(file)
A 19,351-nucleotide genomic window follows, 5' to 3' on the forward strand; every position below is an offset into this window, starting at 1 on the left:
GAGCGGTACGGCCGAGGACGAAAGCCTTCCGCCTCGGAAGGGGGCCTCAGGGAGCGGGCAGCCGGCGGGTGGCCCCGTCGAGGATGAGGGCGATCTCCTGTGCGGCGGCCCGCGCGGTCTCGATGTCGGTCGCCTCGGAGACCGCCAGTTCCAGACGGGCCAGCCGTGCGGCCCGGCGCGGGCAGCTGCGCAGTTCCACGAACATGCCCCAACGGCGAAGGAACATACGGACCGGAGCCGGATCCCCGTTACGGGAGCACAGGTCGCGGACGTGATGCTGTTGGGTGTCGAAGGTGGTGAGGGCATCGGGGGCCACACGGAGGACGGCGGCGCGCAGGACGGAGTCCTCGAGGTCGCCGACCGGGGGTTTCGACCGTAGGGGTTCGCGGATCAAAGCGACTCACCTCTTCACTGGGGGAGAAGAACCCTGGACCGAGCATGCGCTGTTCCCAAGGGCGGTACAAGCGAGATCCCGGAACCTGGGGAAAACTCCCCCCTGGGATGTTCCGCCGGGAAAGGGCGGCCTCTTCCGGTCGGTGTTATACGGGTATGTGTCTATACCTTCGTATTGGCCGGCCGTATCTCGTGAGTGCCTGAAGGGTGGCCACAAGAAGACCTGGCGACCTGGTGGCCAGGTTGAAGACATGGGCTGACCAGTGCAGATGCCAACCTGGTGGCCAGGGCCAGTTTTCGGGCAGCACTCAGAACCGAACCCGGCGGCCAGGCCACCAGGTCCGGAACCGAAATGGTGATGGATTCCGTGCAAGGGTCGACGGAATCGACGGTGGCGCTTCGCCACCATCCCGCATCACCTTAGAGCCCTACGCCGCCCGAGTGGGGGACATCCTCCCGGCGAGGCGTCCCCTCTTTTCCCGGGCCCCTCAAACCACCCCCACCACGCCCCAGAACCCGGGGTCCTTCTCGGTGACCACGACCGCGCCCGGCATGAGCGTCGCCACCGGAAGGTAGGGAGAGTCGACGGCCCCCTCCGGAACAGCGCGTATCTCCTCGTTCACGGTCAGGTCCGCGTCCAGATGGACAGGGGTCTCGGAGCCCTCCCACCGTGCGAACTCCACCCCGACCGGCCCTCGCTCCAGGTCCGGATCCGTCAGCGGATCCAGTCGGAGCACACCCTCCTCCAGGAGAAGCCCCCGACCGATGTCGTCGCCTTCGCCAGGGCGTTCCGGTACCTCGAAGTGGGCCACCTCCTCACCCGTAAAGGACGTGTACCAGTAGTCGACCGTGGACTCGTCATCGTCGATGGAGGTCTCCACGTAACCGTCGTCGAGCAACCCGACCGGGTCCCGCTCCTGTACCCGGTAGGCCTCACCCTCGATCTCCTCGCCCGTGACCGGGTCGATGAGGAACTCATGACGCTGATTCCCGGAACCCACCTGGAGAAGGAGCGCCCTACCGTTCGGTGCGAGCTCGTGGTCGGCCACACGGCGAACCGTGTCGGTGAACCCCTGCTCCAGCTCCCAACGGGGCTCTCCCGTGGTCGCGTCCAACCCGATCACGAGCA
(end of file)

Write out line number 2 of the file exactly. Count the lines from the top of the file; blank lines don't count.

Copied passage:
GAGCGGTACGGCCGAGGACGAAAGCCTTCCGCCTCGGAAGGGGGCCTCAGGGAGCGGGCAGCCGGCGGGTGGCCCCGTCGAGGATGAGGGCGATCTCCTGTGCGGCGGCCCGCGCGGTCTCGATGTCGGTCGCCTCGGAGACCGCCAGTTCCAGACGGGCCAGCCGTGCGGCCCGGCGCGGGCAGCTGCGCAGTTCCACGAACATGCCCCAACGGCGAAGGAACATACGGACCGGAGCCGGATCCCCGTTACGGGAGCACAGGTCGCGGACGTGATGCTGTTGGGTGTCGAAGGTGGTGAGGGCATCGGGGGCCACACGGAGGACGGCGGCGCGCAGGACGGAGTCCTCGAGGTCGCCGACCGGGGGTTTCGACCGTAGGGGTTCGCGGATCAAAGCGACTCACCTCTTCACTGGGGGAGAAGAACCCTGGACCGAGCATGCGCTGTTCCCAAGGGCGGTACAAGCGAGATCCCGGAACCTGGGGAAAACTCCCCCCTGGGATGTTCCGCCGGGAAAGGGCGGCCTCTTCCGGTCGGTGTTATACGGGTATGTGTCTATACCTTCGTATTGGCCGGCCGTATCTCGTGAGTGCCTGAAGGGTGGCCACAAGAAGACCTGGCGACCTGGTGGCCAGGTTGAAGACATGGGCTGACCAGTGCAGATGCCAACCTGGTGGCCAGGGCCAGTTTTCGGGCAGCACTCAGAACCGAACCCGGCGGCCAGGCCACCAGGTCCGGAACCGAAATGGTGATGGATTCCGTGCAAGGGTCGACGGAATCGACGGTGGCGCTTCGCCACCATCCCGCATCACCTTAGAGCCCTACGCCGCCCGAGTGGGGGACATCCTCCCGGCGAGGCGTCCCCTCTTTTCCCGGGCCCCTCAAACCACCCCCACCACGCCCCAGAACCCGGGGTCCTTCTCGGTGACCACGACCGCGCCCGGCATGAGCGTCGCCACCGGAAGGTAGGGAGAGTCGACGGCCCCCTCCGGAACAGCGCGTATCTCCTCGTTCACGGTCAGGTCCGCGTCCAGATGGACAGGGGTCTCGGAGCCCTCCCACCGTGCGAACTCCACCCCGACCGGCCCTCGCTCCAGGTCCGGATCCGTCAGCGGATCCAGTCGGAGCACACCCTCCTCCAGGAGAAGCCCCCGACCGATGTCGTCGCCTTCGCCAGGGCGTTCCGGTACCTCGAAGTGGGCCACCTCCTCACCCGTAAAGGACGTGTACCAGTAGTCGACCGTGGACTCGTCATCGTCGATGGAGGTCTCCACGTAACCGTCGTCGAGCAACCCGACCGGGTCCCGCTCCTGTACCCGGTAGGCCTCACCCTCGATCTCCTCGCCCGTGACCGGGTCGATGAGGAACTCATGACGCTGATTCCCGGAACCCACCTGGAGAAGGAGCGCCCTACCGTTCGGTGCGAGCTCGTGGTCGGCCACACGGCGAACCGTGTCGGTGAACCCCTGCTCCAGCTCCCAACGGGGCTCTCCCGTGGTCGCGTCCAACCCGATCACGAGCA